ope., They emphasized that they,
could not back demands .for force.
when all other: measures, including
mandatory - economic sanctions,
have not been. taken.
The resolution passed the as-
sembly's -trusteeship committee!
Nov. 10 by a vote of 94 to 2. Sev-
enteen nations-, including Britain
and the Uited- States, abstained
after they .failed to persuade the,
sponsors to modify it.
- Ii addition to rebuking Portu-
gal and South Africa, the resolu-
tion 'condemns the "foreign fi-
hancial and other sources" who
have been trading with Smith '

The resolution 'condemns in ad-
vance any agreement Britain may.
reach with the Smith government
that does not guarantee the Africa
majority in Rhodesia the right to
self-determination.

ton deb
Shown at
9:10 only
uJatew mathau.J
PLUS-"Switzerland Sportland"
Color Cartoon

r

~1

Realtors Pledge Fight
Against Open Housing

MIAMI BEACH, Fla,. (-The
nation's real estate men listened
yesterday to a Cabinet member's
plea for open . housing, then
pledged themselves to continue an
aggressive fight against it.
Robert C. Weaver, secretary of
housing and urban development,
told the convention of the Nation-'
al Association of Real Estate
Boards that the debate over equal-
housing rights had raged for 200
years. The time has come, he said,
for an end to it..
"There is no question any
more," he said, "of whether there
must be equal opportunity for: all
persons to acquire the housing
they can afford.
"It is urgent. It is legally man-.
datory. It is morally- right. And,

furthermore, it is good for busi
ness."
-But soon after Weaver spoke
his arguments were - rejected b3
delegates representing 83,00
members of the real estate busi
ness.
In a resolution, they pledge
"aggressive resistance to any ac
tion which would vest in govern
ment, at any level, control ove
the sale or rental of privatel
owned property."
The right to own, occupy, ad
minister and dispose of housing
the: resolution added "is inheren
to the American tradition guaran-
teed by the Constitution and the
Bill Hof Rights, and indispensablf
to.the. maintenance of a free so-
ciety."
Weaver told the conventior
President Johnson "put it clearl3
when he said: 'As long as the colo
of a man's skin determines hi
choice of housing, no investmen
in the physicalhrebuilding of ou
cities will free the men and womer
living there.' "
"There is no question," Weaves
added, "of whether there will bE
more mobility for minorities i
the pursuit of housing. It is hap
pening-but at a snail's pace.
"Will' we continue to expan
housing opportunities for non
whites primarily by extendinE
ghettos?' he asked. "Or will we
provide -accelerated residentia.
mobility for all Americans an(
thereby begin to solve the minor
ity housing problem?"

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"A CLASSiCelegy on a bitter
war - a masterpiece! arian O'Dohrty, L
to tie In ma2driat
"A MASTERPIECE
NOT TO BE MISSED"
-Judih Crist. Herald Tribune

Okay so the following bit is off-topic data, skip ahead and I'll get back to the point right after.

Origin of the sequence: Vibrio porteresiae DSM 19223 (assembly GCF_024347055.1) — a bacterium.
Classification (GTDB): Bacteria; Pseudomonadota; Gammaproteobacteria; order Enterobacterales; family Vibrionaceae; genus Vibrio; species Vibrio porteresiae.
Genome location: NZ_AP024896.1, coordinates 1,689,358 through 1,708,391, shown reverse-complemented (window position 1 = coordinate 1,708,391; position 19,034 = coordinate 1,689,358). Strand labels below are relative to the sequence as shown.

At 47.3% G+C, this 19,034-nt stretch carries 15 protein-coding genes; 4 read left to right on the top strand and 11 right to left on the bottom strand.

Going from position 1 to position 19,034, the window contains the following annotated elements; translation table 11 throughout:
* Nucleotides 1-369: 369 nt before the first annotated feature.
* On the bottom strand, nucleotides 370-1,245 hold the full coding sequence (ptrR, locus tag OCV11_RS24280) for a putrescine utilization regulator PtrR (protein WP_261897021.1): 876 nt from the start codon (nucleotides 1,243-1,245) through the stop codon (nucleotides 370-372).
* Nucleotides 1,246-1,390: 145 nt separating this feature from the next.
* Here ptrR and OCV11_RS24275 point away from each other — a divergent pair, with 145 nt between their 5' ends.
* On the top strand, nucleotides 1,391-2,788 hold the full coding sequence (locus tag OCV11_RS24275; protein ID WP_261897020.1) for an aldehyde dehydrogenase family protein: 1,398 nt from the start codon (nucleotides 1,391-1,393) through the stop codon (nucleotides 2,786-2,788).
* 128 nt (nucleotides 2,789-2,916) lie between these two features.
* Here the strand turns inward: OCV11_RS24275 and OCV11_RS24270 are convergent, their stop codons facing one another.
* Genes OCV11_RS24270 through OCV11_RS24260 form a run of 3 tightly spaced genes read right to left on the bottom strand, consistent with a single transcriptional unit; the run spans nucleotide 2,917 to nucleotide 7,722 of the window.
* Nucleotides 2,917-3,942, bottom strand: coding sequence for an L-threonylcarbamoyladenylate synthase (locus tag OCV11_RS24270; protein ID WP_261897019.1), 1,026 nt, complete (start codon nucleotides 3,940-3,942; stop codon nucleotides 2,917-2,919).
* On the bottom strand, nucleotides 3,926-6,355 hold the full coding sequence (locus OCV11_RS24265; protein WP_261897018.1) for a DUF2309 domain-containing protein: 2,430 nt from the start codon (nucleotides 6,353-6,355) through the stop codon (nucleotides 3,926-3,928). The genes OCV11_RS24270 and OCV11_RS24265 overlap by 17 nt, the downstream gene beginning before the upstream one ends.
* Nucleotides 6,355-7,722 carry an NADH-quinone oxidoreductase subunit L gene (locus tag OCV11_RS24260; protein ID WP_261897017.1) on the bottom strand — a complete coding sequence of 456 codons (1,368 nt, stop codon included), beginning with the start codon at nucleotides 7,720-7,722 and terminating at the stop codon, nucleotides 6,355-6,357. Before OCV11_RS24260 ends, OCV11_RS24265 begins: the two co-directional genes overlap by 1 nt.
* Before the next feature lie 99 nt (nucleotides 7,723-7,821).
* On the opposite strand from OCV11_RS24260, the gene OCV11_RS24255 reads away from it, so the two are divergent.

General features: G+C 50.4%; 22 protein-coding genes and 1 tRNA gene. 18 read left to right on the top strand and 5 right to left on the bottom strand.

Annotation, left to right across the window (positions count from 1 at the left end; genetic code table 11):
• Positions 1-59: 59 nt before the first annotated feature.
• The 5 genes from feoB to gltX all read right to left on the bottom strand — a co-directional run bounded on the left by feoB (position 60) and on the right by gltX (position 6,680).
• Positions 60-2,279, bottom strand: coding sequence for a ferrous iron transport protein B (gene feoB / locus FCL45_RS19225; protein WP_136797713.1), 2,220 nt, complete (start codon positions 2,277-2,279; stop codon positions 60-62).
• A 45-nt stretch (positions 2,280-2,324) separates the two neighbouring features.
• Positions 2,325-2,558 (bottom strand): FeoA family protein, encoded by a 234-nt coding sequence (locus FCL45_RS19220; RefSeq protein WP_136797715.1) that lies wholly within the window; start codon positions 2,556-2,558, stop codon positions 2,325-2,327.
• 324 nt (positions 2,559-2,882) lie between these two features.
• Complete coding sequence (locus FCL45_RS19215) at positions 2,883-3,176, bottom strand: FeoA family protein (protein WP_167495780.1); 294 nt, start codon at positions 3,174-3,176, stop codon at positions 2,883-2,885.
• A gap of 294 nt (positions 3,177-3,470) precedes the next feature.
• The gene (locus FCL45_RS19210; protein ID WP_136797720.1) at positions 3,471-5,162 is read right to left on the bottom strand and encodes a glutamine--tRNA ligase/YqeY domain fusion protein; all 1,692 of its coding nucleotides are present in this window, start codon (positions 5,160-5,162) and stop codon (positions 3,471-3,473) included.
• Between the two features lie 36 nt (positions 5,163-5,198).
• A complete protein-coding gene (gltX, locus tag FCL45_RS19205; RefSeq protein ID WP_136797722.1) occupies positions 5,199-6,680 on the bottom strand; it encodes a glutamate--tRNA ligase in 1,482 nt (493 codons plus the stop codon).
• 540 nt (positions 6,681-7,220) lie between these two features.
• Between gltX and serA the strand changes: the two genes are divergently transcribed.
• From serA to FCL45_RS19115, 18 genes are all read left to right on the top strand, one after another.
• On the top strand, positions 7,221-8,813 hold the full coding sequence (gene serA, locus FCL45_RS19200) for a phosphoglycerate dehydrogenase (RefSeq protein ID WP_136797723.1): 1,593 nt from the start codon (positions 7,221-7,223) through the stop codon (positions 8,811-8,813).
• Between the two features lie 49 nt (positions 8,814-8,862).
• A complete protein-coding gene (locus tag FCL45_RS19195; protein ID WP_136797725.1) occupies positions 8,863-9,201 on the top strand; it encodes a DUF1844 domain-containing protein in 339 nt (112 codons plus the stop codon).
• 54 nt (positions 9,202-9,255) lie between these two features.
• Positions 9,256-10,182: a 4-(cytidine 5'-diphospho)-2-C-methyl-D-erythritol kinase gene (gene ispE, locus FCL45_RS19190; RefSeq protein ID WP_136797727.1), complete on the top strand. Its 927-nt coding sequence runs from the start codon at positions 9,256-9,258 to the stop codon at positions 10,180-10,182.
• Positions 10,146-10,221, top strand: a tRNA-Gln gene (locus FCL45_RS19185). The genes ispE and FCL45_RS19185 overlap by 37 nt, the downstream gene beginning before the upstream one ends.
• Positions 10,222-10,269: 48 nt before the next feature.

"MAGNIFICENT, you are realtlymissing
something if you pass this one up.
-William Wolf, Cue

Fr
FE

DIAL
8-64 16

PRESENTS
THE NEW YORK CITY OPERA
in 3 renowned operas
IN HILL AUDITORIUM
"LA TRAVIATA" .... Sat., Nov. 19, 8:00 P.M.
(in Italian
"TOSCA".. ........ Sun., Nov. 20, 2:30 P.M.
(in Italian)
"THE CONSUL" . . . Sun., Nov. 20, 8:00 P.M.
(in English)
Tickets: $5:00-$4.50-$4.00-$3.50-$2.50,-$1.50
at
University Musical Society, Burton Tower
Telephone: 665-3717-Mon. through Fri., 9 to 4:30; Sot., 9-12.
(Also Hill Auditorium box office 1 12 hours preceding performances.)

I

,

Daily Classifieds Get Results)

i . i I }'. .. e" " T"} r Q aYIA br. ."r ::"","n}1F$1 v7t.," A t.;t I..r.,i"
..i. Is1 :n. t ~ t? h;T}n i.. b } sI r. :.. T} :..rEUYi' U l4E !. h{:iS .S: Utv
_ , OTCE l
" :.:

USE OF THIS COLUMN FOR AN-
NOUNCEMENTS is available to officially
recognized and registered organizations
only. Forms are available in Room 1011
SAB.
* ' *'
Square Dance Club, Third in a se-
ries of dances and instructions with
guest caller, Nov. 19, 8-11 p.m., Wom-
en's Athletic Bldg. All students, fac-
ulty and staff'invited.,
* * *
Alpha Lambda .Delta,Initiation of
new members,- Nov. 19, 12:30 'p.m.,
Kalamazoo Room, Michigan League.
* * *
NJewmn Student. Association, Com-
muinity Mass ' and supper, Nov. 18, 5110
p~m., Newman, Center, 331 Thompson.
Newman Student Association, Cath-
olic Voice lecture, John Noonan: "Re-
ligious Attitudes on Contraception,"
Nov. 18, 8 p.m., Aud. A, Angell Hall.
Reception inmediately' follo'wing at
Newman Center, 331 Thompson.
Sociedad Hispanica, Tertulia-Span-
ish conversation in an Hispanic at-
mosphere, Mon., Nov. 21, 3.5 p.m., 3050
Frieze Bldg.

Capitalism, What?", Nov. 18, 12-1 p.m.,
Guild House, 802 Monroe.
** *
Guild House, Friday evening dinner
and concert (Prof. 'W. P. Malim and
his' group), Nov. 18, dinner at . p.m.,
concert at 8 p.m., Guild House, 802
Monroe.
ATID, Bagels and lox brunch with
address by= Pr. Herbert Paper, Nov. 20,
1 p.m., 1429 Hill.
B'nai B'rith Hillel, Sabbath service
and discussion: "Is There a Ratidnale
for Thanksgiving Today?", Nov.d18,
7,15 p.m., 1429 ]ill.

n
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ENDS TONIGHT
JacK Lemmon
WaLKe maTmau
DILLY fWLmDe'S
e FOmune cOoKie
rI1 ar as unrg 'iiTeO aRTISTS

ORROW!

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-

Baha'i Student Grbup,
cussion, Nov. 18, 8 pm.,'
Apt, 5. All welcome.'

Informal dis-
335 E. Huron,

"AM ERICANS PLUS ONE"
FRIDAY, Nov. 18 8:30 -11:30
A RK COF F EE HOQUS E
141Hill St.-
::y ?:?v Rii::...:{ { .r .:".,..{::"": ySi:"+::i::??." y:{y:y": '::::S:: . ' ' { :

Folk Dance. Club.,(WAA), FoIX -dance
with. instruction open to everyone,
Fri. Nov. 18 8-11 p.m., Barbour Gym.
Cinema II, Tq Iilla* Mockingbird,"
award-best actor of the year, Nov. 19
and 20, 7 and 9:15 p.m., Aud. A, An-
Bell Hall.
Guld House, Friday noon luncheon,
Tom' Mayer: "Industrial Sdciety-After

rw"

5- --,

CINEMA
presents
GREGORY PECK'S,
Academy Award
winning performance
in-
"To kiill A
-Mockingbird"

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Back Yet Again!

BUZ BARCLAY
Singing his praises
PLUS

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Seats Avalable Now!
at PTP Subscription Office-Mendelssohn Theatre

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a special

guest appearance
of the

Reader in Residence

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A.Ak m-ro-a 9..Y